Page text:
Via Nautilus’ excellent Three Sentence Science, I was interested to read Nature’s list of “10 scientists who mattered this year”.
One of them, Sjors Scheres, has written software - RELION - that creates three-dimensional images of protein structures from cryo-electron microscopy images.
I was interested in finding out more about this software: how it had been created, and how the developer(s) had been able to make such a significant improvement in protein imaging.
The Scheres lab has a website. There’s no software section, but in the “Impact” tab is a section about RELION:
“The empirical Bayesian approach to single-particle analysis has been implemented in RELION (for REgularised LIkelihood OptimisatioN). RELION may be downloaded for free from the RELION Wiki). The Wiki also contains its documentation and a comprehensive tutorial.”
I was hoping for a link to GitHub, but at least the source code is available (though the “for free” is worrying, signifying that the default is “not for free”).
On the RELION Wiki, the introduction states that RELION “is developed in the group of Sjors Scheres” (slightly problematic, as this implies that outsiders are excluded, and that development of the software is not an open process).
There’s a link to “Download & install the 1.3 release”. On that page is a link to “Download RELION for free from here”, which leads to a form, asking for name, organisation and email address (which aren’t validated, so can be anything - the aim is to allow the owners to email users if a critical bug is found, but this shouldn’t really be a requirement before being allowed to download the software).
Finally, you get the software: relion–1.3.tar.bz2, containing files that were last modified in February and June this year.
The file is downloaded over HTTP, with no hash provided that would allow verification of the authenticity or correctness of the downloaded file.
COPYING file contains the GPLv2 license - good!
AUTHORS file, but it doesn’t really list the contributors in a way that would be useful for citation. Instead, it’s mostly about third-party code:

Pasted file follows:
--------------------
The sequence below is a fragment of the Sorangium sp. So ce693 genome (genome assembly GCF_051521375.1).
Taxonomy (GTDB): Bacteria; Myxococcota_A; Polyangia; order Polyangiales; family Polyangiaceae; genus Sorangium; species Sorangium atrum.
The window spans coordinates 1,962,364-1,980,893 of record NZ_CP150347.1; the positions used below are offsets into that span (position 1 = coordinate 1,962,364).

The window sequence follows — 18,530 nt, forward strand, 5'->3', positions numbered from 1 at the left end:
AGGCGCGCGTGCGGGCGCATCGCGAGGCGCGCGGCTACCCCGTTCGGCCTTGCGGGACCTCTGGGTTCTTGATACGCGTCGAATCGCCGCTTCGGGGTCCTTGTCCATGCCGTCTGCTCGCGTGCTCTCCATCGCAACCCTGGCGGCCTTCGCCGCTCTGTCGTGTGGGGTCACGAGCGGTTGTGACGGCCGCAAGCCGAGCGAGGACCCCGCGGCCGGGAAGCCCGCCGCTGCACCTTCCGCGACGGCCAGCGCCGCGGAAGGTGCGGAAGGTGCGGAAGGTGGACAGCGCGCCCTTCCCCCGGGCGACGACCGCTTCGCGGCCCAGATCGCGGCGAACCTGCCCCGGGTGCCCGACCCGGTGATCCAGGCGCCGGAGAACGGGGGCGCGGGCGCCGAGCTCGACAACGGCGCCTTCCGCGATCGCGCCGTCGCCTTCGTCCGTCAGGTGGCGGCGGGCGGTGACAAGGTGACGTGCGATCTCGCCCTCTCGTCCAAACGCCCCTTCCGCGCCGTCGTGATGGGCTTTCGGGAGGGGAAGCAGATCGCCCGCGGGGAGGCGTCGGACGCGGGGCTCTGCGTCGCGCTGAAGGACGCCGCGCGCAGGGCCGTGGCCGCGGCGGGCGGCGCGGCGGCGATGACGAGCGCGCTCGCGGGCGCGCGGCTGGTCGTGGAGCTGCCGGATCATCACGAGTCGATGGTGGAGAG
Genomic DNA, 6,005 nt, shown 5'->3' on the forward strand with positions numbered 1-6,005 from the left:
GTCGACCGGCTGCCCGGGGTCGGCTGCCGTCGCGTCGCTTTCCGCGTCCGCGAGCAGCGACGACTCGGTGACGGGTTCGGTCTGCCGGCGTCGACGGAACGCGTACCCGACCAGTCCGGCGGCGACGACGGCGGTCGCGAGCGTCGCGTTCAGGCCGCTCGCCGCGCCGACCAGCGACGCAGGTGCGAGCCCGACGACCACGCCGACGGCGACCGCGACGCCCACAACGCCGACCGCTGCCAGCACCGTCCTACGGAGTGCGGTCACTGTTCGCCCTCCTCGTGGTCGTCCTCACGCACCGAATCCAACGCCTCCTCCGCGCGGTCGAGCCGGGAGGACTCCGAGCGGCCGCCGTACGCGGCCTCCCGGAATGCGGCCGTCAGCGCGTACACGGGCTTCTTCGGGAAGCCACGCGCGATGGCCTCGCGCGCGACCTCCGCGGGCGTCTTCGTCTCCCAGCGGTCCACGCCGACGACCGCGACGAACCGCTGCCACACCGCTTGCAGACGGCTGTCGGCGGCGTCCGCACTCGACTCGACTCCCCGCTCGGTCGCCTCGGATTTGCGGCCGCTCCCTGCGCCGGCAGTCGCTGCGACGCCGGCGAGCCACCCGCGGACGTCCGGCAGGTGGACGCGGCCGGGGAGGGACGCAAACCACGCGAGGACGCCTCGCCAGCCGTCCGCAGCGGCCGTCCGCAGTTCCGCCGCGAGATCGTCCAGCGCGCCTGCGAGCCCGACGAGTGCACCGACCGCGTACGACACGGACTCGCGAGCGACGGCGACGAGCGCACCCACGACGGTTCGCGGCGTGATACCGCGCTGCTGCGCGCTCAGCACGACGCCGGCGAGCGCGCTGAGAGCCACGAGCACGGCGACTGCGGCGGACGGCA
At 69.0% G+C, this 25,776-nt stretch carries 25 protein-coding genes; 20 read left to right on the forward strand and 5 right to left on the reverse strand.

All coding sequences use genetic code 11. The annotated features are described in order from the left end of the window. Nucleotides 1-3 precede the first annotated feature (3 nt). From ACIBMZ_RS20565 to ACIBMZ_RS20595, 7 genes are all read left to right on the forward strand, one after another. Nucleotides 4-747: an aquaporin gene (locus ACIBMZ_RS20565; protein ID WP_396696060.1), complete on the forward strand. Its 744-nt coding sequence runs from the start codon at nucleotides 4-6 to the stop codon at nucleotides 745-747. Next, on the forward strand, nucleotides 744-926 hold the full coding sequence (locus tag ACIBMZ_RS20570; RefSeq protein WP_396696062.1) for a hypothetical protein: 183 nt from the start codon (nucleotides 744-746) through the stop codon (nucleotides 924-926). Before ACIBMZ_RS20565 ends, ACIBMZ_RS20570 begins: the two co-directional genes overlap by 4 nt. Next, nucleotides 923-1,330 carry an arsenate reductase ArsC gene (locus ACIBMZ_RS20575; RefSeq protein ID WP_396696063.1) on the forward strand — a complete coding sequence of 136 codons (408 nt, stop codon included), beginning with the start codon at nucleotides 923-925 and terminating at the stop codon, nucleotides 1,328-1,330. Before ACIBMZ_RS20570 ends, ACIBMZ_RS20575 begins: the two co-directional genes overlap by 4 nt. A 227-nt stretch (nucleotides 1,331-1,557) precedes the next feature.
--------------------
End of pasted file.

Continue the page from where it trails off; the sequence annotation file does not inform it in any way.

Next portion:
This program is developed in the group of Sjors H.W. Scheres at the MRC Laboratory of Molecular Biology.
However, it does also contain pieces of code from the following packages:
Original disclaimers in the code of these external packages have been maintained as much as possible. Please contact Sjors Scheres (email@example.com) if you feel this has not been done correctly.
This is problematic, because the licenses of these pieces of software aren’t known. They are difficult to find: trying to download XMIPP hits another registration form, and BSOFT has no visible license. At least HEALPIX is hosted on SourceForge and has a clear GPLv2 license.
NEWS files are empty. Apart from the folder name, the only way to find out which version of the code is present is to look in the
configure script, which contains
PACKAGE_VERSION=‘1.3’. There’s no way to know what has changed from the previous version, as the previous versions are not available anywhere (this also means that it’s impossible to reproduce results generated using older versions of the software).
README file contains information about how to credit the authors of RELION if it is used: by citing the article
Scheres, JMB (2011) (DOI: 10.1016/j.jmb.2011.11.010) which describes how the software works (the version of the software that was available in 2011, at least). This article is Open Access and published under CC-BY v3 (thanks MRC!).
The source code for RELION should be in a public version control system such as GitHub, with tagged releases.
The CHANGELOG should be maintained, so that users can see what has changed between releases.
There should be a CITATION file that includes full details of the authors who contributed to (and should be credited for) development of the software, the name and current version of the software, and any other appropriate citation details.
Each public release of the software should be archived in a repository such as figshare, and assigned a DOI.
There should be a way for users to submit visible reports of any issues that are found with the software.
The parts of the software derived from third-party code should be clearly identified, and removed if their license is not compatible with the GPL.
For more discussion of what is needed to publish citable, re-usable scientific software, see the issues list of Mozilla Science Lab's "Code as a Research Object" project.